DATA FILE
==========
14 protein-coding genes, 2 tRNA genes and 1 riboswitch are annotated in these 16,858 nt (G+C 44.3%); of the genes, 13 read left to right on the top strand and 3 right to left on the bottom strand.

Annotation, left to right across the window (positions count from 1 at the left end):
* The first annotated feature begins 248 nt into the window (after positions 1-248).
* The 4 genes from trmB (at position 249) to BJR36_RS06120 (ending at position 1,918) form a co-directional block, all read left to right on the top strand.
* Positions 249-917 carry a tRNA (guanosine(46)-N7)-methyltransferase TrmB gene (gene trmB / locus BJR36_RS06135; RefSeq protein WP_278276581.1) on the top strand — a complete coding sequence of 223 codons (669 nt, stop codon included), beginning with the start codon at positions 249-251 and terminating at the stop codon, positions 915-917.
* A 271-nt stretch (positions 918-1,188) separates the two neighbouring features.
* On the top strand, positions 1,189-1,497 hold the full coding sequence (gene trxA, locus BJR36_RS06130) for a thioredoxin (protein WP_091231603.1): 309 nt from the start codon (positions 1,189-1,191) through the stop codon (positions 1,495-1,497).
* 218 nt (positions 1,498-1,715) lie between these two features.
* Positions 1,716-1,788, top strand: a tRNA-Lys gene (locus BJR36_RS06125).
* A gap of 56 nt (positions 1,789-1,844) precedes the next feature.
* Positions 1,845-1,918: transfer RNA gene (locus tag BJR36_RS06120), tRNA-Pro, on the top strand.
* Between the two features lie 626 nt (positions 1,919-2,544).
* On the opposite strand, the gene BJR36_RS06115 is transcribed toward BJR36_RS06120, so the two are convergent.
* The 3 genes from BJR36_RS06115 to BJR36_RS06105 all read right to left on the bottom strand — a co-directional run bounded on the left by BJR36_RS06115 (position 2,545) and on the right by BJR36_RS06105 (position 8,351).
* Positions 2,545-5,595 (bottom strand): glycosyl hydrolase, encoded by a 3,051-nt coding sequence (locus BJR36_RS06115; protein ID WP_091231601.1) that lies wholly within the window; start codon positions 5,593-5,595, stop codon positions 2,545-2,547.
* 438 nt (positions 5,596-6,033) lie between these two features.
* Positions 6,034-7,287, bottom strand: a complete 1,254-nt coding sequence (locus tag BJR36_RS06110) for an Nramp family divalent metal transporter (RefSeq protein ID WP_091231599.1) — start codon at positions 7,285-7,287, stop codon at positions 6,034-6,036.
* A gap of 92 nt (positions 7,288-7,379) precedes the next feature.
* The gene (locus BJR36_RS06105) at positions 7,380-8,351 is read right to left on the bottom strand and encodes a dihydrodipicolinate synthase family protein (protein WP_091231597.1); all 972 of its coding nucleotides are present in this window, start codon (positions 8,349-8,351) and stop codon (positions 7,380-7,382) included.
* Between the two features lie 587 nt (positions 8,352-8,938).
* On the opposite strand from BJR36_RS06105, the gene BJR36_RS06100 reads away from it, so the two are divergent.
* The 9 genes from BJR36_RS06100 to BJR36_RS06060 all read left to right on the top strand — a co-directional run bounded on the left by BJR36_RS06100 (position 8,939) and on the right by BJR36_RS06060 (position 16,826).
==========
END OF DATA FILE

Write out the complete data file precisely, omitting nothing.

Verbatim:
14 protein-coding genes, 2 tRNA genes and 1 riboswitch are annotated in these 16,858 nt (G+C 44.3%); of the genes, 13 read left to right on the top strand and 3 right to left on the bottom strand.

Annotation, left to right across the window (positions count from 1 at the left end):
* The first annotated feature begins 248 nt into the window (after positions 1-248).
* The 4 genes from trmB (at position 249) to BJR36_RS06120 (ending at position 1,918) form a co-directional block, all read left to right on the top strand.
* Positions 249-917 carry a tRNA (guanosine(46)-N7)-methyltransferase TrmB gene (gene trmB / locus BJR36_RS06135; RefSeq protein WP_278276581.1) on the top strand — a complete coding sequence of 223 codons (669 nt, stop codon included), beginning with the start codon at positions 249-251 and terminating at the stop codon, positions 915-917.
* A 271-nt stretch (positions 918-1,188) separates the two neighbouring features.
* On the top strand, positions 1,189-1,497 hold the full coding sequence (gene trxA, locus BJR36_RS06130) for a thioredoxin (protein WP_091231603.1): 309 nt from the start codon (positions 1,189-1,191) through the stop codon (positions 1,495-1,497).
* 218 nt (positions 1,498-1,715) lie between these two features.
* Positions 1,716-1,788, top strand: a tRNA-Lys gene (locus BJR36_RS06125).
* A gap of 56 nt (positions 1,789-1,844) precedes the next feature.
* Positions 1,845-1,918: transfer RNA gene (locus tag BJR36_RS06120), tRNA-Pro, on the top strand.
* Between the two features lie 626 nt (positions 1,919-2,544).
* On the opposite strand, the gene BJR36_RS06115 is transcribed toward BJR36_RS06120, so the two are convergent.
* The 3 genes from BJR36_RS06115 to BJR36_RS06105 all read right to left on the bottom strand — a co-directional run bounded on the left by BJR36_RS06115 (position 2,545) and on the right by BJR36_RS06105 (position 8,351).
* Positions 2,545-5,595 (bottom strand): glycosyl hydrolase, encoded by a 3,051-nt coding sequence (locus BJR36_RS06115; protein ID WP_091231601.1) that lies wholly within the window; start codon positions 5,593-5,595, stop codon positions 2,545-2,547.
* 438 nt (positions 5,596-6,033) lie between these two features.
* Positions 6,034-7,287, bottom strand: a complete 1,254-nt coding sequence (locus tag BJR36_RS06110) for an Nramp family divalent metal transporter (RefSeq protein ID WP_091231599.1) — start codon at positions 7,285-7,287, stop codon at positions 6,034-6,036.
* A gap of 92 nt (positions 7,288-7,379) precedes the next feature.
* The gene (locus BJR36_RS06105) at positions 7,380-8,351 is read right to left on the bottom strand and encodes a dihydrodipicolinate synthase family protein (protein WP_091231597.1); all 972 of its coding nucleotides are present in this window, start codon (positions 8,349-8,351) and stop codon (positions 7,380-7,382) included.
* Between the two features lie 587 nt (positions 8,352-8,938).
* On the opposite strand from BJR36_RS06105, the gene BJR36_RS06100 reads away from it, so the two are divergent.
* The 9 genes from BJR36_RS06100 to BJR36_RS06060 all read left to right on the top strand — a co-directional run bounded on the left by BJR36_RS06100 (position 8,939) and on the right by BJR36_RS06060 (position 16,826).